Supporters say the Legislature should have the ability to operate with a reasonable degree of independence from the executive and judicial branches and should have the power to call itself into a limited special session “when deemed to be in the best interests of the people of the state.” They say an extreme example would be to call a special session to begin impeachment proceedings against a governor. Nevada’s Legislature is one of just 16 in the nation not authorized to call a special session.

Opponents say the amendment would shift the balance of power toward the legislative branch. With the ability to call itself into repeated special sessions, they say the Legislature could get around the historic opposition by voters to annual legislative sessions. Nevada’s Constitution created a part-time citizen Legislature, they say, and this would shift the state away from that toward a full time Legislature.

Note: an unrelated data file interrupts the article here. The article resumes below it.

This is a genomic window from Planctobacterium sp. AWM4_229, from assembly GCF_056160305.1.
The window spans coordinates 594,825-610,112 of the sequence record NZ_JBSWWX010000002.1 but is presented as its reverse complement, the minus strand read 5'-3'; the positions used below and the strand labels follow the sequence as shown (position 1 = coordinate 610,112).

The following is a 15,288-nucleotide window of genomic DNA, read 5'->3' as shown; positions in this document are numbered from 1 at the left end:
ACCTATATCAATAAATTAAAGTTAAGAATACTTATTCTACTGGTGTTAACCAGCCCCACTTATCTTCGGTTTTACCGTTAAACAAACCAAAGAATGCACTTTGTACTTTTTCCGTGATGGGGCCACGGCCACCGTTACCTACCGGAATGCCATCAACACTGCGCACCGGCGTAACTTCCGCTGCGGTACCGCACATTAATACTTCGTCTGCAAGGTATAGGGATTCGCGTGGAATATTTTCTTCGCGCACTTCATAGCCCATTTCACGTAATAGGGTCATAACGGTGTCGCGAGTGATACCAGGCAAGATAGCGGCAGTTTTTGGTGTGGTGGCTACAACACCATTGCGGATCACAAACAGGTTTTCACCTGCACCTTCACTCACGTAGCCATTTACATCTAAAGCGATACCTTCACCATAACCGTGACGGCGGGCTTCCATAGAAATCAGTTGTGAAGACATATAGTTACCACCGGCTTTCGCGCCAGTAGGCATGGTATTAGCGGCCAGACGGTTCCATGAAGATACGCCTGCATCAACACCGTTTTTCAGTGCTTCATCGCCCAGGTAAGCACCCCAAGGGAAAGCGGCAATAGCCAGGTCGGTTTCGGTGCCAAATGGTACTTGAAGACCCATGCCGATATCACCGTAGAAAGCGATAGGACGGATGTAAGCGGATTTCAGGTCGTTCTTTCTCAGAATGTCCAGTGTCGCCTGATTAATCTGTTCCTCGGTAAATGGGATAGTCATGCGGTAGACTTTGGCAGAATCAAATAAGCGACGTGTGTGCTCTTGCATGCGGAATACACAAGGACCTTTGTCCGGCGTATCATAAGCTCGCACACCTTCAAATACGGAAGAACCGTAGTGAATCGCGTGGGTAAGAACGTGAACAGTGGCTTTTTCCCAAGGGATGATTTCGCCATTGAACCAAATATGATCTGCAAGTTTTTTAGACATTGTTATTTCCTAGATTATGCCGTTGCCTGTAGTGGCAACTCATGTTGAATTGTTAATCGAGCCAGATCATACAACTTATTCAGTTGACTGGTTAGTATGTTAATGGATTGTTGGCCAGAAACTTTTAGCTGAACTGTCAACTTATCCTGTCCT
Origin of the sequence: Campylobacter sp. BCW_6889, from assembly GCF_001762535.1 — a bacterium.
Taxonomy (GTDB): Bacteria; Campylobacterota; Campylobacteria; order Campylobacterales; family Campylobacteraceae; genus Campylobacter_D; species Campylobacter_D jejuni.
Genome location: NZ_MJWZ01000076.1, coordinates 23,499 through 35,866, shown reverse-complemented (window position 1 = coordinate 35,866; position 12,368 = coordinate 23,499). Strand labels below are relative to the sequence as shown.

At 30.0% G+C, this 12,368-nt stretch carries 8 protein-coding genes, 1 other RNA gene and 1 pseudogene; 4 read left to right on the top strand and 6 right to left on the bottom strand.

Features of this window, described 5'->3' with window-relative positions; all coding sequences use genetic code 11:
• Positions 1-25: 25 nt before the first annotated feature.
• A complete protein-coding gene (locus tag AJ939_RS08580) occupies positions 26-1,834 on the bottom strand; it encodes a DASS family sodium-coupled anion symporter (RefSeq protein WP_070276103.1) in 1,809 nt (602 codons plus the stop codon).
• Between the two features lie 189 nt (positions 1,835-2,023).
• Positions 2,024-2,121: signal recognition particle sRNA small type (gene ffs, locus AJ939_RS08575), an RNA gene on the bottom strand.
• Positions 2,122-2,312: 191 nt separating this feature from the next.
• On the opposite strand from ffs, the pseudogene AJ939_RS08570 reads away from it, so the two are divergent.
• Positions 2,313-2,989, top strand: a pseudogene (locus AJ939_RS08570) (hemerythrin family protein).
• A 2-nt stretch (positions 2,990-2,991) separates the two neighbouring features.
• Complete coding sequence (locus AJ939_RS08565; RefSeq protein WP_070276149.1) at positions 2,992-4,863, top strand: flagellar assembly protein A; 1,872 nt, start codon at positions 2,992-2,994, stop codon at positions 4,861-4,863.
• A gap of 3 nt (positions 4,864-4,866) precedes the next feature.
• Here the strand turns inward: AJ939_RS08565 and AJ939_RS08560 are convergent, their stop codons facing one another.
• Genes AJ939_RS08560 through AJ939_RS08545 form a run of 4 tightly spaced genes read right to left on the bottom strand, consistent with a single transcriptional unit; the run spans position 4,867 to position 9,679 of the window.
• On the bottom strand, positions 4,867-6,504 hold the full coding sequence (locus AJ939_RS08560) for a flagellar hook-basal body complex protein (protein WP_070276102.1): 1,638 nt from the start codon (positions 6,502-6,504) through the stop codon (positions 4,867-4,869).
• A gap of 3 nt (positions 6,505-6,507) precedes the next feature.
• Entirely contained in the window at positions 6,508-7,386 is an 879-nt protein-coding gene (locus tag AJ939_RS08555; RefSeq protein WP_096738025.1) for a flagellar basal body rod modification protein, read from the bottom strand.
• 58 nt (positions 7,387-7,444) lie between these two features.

Question 11:

Legislative pay

What it would do:

The Nevada Constitution currently limits pay for legislators to 60 days per regular session and 20 days per special session. That limit was set when Nevada became a state. At the same time, the original limit on each Legislature was 60 days. Since then, the length of the Legislature has been changed to 120 days, but the portion dealing with pay was never changed, which means members of the Legislature don’t receive salary for the second half of each session.

The amendment would pay lawmakers for each day of each Legislature in which they serve. Supporters say that is fair.

Pros and cons:

Opponents say candidates are well aware of this situation when they run for office and that the added salary will just increase the cost of legislative sessions. The estimated financial impact of the proposal is $554,400 for each regular session.

• Written by Geoff Dornan

Appeal Capitol Bureau